I Just Don't Feel Like Writing
I don't know what the problem is, but I can't think of anything I feel strongly enough toward to write any sort of diatribe. Of course, I'm still dealing somewhat with jetlag from my trip to China, as well as readjusting to the presence of my three-year-old. He's got a great deal of energy; as a result, I don't.
I guess you can say I've got the Blahgs.
I believe this blog term has never been coined before. I like it, and will use it when appropriate. I've seen other bloggers complain of not feeling like blogging for a few days, too, so I think it may catch on. If you decide to use it, I'd appreciate getting credit and a link to my website to help me recover some of the readership I've lost during my two recent blogless periods (after returning from my deployment and then almost immediately taking a vacation). Remember, it's "Nathan over at Brainfertilizer".
Thank you for your support.
I wish I had some really clever information or anecdote to share. I really don't. Here's some impressions:
"You dirty rat!"
"I did not have sex with that woman, Monica Lewinsky."
"Play it again, Sam"
Okay, seriously now. I got out and did some shopping, and I practiced my Chinese with my parents-in-law as well as just about anyone I met on the street. We bought some movies and books; I got "The Forever War", "Ringworld", and all four books in the Hobbit/Ring series, all in Chinese. I've found it's easier to read Chinese when I already know the storyline.
China is growing richer all the time. Sure, there are places still in the grip of poverty. But they know have car commercials on TV. I can't express to you how much of a change that is. When I was there four years ago, no one owned a private vehicle.
My son, just over three years old, had spent the last four months living with his grandparents in Beijing. Before that, he understood but did not use Chinese much. He has now forgotten almost all of his English. If I ask him a question in English, he looks puzzled and asks me what I said. Of course, he'll lose the Chinese as soon as he starts pre-school, but we'll try to help him hold onto it as long as we can. And future trips to China will help him regain his abilities again.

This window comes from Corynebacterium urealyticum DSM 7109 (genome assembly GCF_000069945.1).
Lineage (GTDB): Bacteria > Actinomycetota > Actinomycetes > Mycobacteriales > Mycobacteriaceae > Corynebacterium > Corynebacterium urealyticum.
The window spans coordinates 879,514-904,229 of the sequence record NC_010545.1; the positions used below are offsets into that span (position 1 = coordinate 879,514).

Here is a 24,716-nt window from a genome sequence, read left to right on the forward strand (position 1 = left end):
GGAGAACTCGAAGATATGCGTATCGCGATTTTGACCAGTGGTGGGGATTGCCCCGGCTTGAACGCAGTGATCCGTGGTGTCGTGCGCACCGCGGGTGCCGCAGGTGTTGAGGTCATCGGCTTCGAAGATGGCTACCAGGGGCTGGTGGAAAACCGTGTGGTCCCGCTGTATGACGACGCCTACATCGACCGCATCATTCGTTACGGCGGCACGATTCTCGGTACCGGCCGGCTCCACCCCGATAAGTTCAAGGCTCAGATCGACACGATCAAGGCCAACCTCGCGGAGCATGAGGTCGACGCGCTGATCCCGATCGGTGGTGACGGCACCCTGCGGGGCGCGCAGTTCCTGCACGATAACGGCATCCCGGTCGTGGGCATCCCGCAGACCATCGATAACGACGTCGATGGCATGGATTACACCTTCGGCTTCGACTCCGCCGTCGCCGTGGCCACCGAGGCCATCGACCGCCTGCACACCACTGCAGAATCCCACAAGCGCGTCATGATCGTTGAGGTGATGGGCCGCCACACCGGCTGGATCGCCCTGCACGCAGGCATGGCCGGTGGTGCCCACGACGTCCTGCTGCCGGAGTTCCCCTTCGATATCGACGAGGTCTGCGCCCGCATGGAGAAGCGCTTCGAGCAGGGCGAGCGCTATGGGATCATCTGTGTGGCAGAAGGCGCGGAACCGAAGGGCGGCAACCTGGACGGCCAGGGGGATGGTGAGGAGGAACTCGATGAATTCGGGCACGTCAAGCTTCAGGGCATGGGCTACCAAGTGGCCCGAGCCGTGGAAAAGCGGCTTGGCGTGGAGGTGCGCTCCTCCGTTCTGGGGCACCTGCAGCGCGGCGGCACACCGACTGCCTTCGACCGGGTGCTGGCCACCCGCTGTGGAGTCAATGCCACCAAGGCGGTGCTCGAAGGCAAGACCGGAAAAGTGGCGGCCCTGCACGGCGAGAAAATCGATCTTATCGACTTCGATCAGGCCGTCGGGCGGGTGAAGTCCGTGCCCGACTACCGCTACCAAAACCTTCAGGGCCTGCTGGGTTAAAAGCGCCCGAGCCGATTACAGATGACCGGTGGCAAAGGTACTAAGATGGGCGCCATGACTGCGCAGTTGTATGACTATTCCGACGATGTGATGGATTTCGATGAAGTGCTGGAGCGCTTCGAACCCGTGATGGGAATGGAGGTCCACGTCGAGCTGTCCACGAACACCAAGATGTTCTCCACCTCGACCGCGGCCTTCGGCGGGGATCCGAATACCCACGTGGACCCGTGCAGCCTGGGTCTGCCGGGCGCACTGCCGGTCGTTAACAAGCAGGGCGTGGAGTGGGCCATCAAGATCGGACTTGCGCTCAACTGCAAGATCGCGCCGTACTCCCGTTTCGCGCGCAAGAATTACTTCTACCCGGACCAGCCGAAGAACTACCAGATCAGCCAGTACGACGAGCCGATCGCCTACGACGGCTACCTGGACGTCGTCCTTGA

The performance of "The Messiah" was only fair. It was possibly only as good as a mediocre college performance. At times it was downright ragged. But I still got choked up during the Hallelujah Chorus. And I'm not sure what kind of rehearsal time they had. They had scheduled a performance two years ago, and had sold tickets and everything, and the government closed it down 2 days before the first performance. Last year they were allowed to perform, and it was the first performance of "The Messiah" in Chinese anywhere in the world. It's possible the peformers did not respect the material, or rehearsal time was discouraged; it's impossible to know. It's nearly certain the conductor is Christian, based on what he wrote in the program; it's also nearly certain a sizable portion of his orchestra and choir were not Christian.
It's not fashionable to be Christian in China. Buddhism was as close as anything to a state religion for centuries, but the country has been officially atheist (and that theory was indoctrinated in school as well) for the last 50 years. These kind of habits and attitudes disappear slowly. But China's body of true Christians (as opposed to the opportunistic who use Christianity as a front/excuse for pro-democracy activism) is steadily growing. This performance was a positive step, I believe.
Labor is still very cheap. We encountered several people who were working in the city to earn money to send back home, where their childern are being raised by the grandparents. They only get to see their own offspring once a year for about a week; some had not seen their children for two years. But there were just no income possibilities back home.
In preparation for 2008 (when Beijing hosts the Summer Olympics), everyone is trying to learn English. Taxi drivers have been given books and tapes. But no classes. If they don't learn well enough to pass a basic English comprehension test, they lose their job. Most have no skills or other way to support a family, and most of the taxi jobs will be handed over to younger people. It's a rough life, but most people are still far better off then they were a few years ago.
I had a great time. I wish I could think of something else to say about it.